Nevado Santa Cruz (6,359m), East Ridge, Attempt; Santa Cruz Chico (5,800m), East Face
South America, Peru, Cordillera Blanca
Italians Fabrizio Manoni, Enrico Rosso, and Paolo Stoppini attempted the long, unclimbed east ridge of Nevado Santa Cruz, which begins with a steep triangular rock buttress. They first climbed the right flank of the buttress, starting at 5,100m, and established a high camp at 5,530m, before returning to base for a rest. They regained the camp and the following day continued up the north flank of the buttress, over snow and ice to 80°, before making a 90° exit onto the ridge at 5,800m, just north of the ice-dolloped buttress top. They could see the way ahead was badly corniced and the flanks of the ridge unclimbable. However, they could also see an excellent line on the east face of Santa Cruz Chico. They changed their goal.
Despite the Santa Cruz Group being one of the most popular in the Blanca, Santa Cruz Chico (Atuncocha), which lies on the ridge between Nevado Santa Cruz and Santa Cruz Norte, has rarely been ascended. Before 2000 there was only one route on the mountain, and it is likely that no one has ever trod the highest point. Chico was first climbed during the productive 1958 North American Andean expedition. David Michael and Irene and Leigh Ortenburger spent 12 hours on the icy northeast face, reaching the north ridge and continuing along the crest until three or four m below the huge cornice forming the summit.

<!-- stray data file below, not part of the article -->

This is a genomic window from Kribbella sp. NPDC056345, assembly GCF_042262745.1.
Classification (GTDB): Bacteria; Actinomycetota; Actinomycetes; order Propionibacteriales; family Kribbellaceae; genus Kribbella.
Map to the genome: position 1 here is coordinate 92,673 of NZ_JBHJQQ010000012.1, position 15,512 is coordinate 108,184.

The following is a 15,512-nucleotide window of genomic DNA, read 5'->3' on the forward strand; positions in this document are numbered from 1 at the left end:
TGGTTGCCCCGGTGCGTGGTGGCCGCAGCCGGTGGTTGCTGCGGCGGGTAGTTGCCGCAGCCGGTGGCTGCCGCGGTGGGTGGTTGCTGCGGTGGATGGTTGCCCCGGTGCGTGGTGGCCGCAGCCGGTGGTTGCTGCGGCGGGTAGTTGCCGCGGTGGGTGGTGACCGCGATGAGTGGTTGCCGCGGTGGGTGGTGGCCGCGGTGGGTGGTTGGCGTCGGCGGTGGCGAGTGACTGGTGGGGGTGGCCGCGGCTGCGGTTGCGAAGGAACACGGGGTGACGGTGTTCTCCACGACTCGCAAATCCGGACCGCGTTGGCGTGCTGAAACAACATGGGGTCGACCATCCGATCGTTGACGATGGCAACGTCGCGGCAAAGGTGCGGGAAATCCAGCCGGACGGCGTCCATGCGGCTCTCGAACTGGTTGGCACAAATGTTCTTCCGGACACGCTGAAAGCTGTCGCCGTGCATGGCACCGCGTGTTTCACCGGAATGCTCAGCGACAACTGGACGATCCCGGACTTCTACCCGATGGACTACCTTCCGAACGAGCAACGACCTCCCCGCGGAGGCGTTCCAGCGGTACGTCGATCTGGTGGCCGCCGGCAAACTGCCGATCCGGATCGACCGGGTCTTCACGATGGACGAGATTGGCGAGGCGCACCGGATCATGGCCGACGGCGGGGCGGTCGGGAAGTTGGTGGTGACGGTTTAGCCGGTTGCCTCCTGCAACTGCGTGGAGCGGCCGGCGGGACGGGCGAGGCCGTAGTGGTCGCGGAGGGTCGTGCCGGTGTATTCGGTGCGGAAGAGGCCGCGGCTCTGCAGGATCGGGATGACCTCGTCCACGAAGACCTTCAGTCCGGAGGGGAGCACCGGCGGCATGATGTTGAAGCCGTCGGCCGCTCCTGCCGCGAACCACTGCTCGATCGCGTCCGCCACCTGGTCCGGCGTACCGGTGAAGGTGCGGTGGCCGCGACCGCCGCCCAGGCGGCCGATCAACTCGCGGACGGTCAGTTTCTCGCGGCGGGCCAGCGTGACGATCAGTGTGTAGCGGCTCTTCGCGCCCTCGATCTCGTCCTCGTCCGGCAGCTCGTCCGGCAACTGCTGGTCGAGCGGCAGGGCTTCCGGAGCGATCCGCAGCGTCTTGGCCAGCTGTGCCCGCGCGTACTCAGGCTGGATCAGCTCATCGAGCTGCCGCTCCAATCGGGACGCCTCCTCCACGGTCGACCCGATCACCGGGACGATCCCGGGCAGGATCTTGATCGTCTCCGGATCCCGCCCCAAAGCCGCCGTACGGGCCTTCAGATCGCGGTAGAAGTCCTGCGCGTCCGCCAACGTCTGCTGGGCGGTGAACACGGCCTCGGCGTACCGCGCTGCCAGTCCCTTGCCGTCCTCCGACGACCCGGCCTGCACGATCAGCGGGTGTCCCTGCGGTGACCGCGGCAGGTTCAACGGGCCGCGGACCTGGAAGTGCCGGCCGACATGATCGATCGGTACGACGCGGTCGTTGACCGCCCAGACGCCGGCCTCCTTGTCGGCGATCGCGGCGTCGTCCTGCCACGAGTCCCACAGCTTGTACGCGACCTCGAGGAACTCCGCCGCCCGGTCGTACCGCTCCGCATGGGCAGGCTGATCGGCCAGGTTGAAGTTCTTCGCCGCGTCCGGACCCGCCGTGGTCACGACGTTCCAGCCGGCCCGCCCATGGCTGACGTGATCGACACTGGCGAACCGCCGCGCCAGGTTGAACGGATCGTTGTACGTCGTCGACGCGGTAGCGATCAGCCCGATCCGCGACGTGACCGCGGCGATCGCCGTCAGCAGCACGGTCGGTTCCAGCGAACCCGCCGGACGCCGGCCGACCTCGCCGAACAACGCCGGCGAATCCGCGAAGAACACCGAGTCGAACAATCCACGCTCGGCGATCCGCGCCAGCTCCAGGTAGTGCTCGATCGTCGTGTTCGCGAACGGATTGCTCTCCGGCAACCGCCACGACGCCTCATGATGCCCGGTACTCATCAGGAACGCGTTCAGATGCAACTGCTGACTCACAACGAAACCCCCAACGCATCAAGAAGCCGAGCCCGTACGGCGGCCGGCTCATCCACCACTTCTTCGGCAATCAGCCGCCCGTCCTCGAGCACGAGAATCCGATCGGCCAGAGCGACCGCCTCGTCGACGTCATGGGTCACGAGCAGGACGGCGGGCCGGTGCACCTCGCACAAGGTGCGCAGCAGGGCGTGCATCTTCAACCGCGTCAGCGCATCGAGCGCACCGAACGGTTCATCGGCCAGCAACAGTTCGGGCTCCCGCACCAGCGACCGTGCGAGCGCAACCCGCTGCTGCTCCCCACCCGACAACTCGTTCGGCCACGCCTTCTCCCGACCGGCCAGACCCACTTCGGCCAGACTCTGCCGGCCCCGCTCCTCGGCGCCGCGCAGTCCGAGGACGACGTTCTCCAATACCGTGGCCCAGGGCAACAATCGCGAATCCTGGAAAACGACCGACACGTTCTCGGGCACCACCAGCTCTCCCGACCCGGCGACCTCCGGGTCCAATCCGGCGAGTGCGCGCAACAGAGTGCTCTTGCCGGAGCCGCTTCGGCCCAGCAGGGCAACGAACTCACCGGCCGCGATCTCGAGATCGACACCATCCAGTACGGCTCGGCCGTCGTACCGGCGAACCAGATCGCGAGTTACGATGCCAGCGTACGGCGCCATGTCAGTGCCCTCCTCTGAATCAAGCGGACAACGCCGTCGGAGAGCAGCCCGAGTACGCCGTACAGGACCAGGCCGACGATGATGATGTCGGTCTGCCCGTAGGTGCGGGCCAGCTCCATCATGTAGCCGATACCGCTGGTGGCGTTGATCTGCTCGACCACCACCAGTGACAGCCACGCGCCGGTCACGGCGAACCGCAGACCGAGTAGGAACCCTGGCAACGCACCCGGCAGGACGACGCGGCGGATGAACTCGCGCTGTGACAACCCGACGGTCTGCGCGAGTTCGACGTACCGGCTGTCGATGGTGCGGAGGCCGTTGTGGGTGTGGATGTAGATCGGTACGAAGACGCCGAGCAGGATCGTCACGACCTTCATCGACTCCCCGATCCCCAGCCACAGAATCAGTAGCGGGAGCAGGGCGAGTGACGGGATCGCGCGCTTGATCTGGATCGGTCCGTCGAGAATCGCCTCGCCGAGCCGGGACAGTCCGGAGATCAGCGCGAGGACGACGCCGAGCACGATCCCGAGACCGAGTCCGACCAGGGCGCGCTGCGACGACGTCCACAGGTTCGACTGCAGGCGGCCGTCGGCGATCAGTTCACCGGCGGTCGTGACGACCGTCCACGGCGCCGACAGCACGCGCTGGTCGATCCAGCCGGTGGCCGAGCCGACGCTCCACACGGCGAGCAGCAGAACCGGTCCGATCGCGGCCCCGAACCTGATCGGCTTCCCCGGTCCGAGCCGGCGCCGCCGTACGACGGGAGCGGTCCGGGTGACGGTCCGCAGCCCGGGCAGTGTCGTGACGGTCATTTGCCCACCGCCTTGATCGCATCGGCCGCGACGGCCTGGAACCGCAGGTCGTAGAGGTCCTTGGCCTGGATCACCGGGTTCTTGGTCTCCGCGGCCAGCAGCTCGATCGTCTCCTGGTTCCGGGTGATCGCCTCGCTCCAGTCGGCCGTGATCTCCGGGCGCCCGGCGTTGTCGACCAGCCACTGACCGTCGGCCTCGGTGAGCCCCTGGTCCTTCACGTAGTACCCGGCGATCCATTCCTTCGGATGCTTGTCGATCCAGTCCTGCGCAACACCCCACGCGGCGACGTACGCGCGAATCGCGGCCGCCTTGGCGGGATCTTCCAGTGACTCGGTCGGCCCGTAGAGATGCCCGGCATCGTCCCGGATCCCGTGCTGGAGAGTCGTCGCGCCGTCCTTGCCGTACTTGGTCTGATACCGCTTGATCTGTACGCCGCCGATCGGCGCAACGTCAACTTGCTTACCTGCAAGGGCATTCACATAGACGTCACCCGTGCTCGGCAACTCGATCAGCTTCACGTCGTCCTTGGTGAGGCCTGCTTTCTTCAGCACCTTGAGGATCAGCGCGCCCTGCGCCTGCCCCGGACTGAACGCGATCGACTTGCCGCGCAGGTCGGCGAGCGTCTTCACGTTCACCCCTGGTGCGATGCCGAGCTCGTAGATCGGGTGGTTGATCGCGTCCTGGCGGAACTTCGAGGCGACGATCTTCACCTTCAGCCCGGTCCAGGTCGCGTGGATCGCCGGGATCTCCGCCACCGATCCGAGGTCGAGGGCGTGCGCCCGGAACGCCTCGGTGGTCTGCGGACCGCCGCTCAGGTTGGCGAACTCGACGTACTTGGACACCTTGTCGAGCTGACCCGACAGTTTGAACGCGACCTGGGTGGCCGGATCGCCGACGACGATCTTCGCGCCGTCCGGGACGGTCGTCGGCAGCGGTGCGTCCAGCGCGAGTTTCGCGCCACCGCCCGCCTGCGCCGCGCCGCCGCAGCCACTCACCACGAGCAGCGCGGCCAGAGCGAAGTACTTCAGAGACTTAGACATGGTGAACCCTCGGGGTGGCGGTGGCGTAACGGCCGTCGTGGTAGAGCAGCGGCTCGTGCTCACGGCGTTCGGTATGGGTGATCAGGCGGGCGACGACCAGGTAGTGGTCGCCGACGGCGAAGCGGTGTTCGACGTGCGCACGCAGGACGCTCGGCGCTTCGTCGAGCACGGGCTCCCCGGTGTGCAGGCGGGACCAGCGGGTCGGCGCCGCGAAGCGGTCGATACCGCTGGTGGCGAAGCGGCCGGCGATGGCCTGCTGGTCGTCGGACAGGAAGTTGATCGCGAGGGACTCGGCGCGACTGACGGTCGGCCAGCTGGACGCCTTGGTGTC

In 2002 the very steep, mixed, 450-500m east face was climbed by Scots Jason Currie and Guy Robertson, on their second attempt. After 600m of climbing at TD, they were forced to stop 20m short of the highest point due to unstable cornices. Due to the rocky nature of the face, the Scots were of an opinion that a logical central line will most likely vary over time, due to changing snow/ice cover.
On June 16 Manoni, Rosso, and Stoppini climbed the next gully to the left (with a step of 90°), before moving left again onto the face. Continuous ice climbing, with one vertical section, led to the huge capping seracs. Here they were forced to make a long, intricate traverse right, crossing serac walls (90°), to join the Scottish route, which they followed to the summit ridge. The Italians too were faced with a summit meringue 10m high and stopped immediately below, as it was too unstable to climb.